For our analytical work, we operationalize organizational sustainability as (a) the continued operation of an organization that offers data collections and services, (b) where operation relates to technology, preservation, users, institutional relations, business models, and other facets, (c) in the face of on-going internal and external challenges which may or may not be resolved, (d) where stakeholders recognize continuity in the mission, data sources, and value of the data repository, (e) while keeping in mind that each of those elements might evolve over time in response to (c).
This paper is part of an empirical study of one particular set of long-lived data repositories: Social Science Data Archives (SSDA). SSDA have operating for over fifty years (more in some cases), curating and managing data generated from surveys, national census data sets, longitudinal research projects, government agencies, and similar (mostly) quantitative data (Bisco 1996) though they have recently been acquiring qualitative data (Corti 2012). While they are not in general ‘open data repositories’ as that term is usually used, several of them have open components (Armbruster & Romary 2010). SSDA exist in numerous countries and two of those in our study first developed around the same time (early 1960s) and the third in the 1980s. Although their services and data are now digital, their work predates widespread computing facilities; early SSDA efforts were focused on preserving and delivering data sets that were available on punchcard and tape (Bisco 1966; Geda 1979) Parts of their services are still in the same physical location and even have retained staff for decades. Their similarity provides robust between-case comparison (Yin 2003).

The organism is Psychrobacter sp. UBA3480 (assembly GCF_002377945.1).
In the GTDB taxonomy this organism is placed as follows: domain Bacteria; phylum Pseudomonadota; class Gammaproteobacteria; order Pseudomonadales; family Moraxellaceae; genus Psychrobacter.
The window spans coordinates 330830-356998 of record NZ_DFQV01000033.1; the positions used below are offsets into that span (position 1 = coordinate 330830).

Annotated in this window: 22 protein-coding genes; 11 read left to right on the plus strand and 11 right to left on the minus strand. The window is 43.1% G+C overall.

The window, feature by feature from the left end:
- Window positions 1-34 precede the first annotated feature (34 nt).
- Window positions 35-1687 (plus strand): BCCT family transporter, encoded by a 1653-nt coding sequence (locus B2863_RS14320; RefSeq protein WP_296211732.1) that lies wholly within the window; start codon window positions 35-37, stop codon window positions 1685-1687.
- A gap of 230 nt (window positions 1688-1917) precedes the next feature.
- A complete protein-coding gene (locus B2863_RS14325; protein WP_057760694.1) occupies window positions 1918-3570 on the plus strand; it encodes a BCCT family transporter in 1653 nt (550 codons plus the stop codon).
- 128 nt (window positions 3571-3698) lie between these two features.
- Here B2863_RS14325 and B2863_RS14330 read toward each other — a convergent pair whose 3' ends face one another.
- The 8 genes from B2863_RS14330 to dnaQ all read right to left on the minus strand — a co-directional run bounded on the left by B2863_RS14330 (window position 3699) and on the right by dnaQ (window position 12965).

We focused our selection of SSDA on those widely acknowledged in the literature as repositories of machine-readable social science research data (Geda 1979; Bisco 1996) and self-identified as having a specific focus on curating such data. Since our overall topic of interest is organizational sustainability, we selected SSDA that have been in continuous operation for decades. We also focused on SSDA that had relationships with each other and had archived their own administrative/institutional documents. These three are: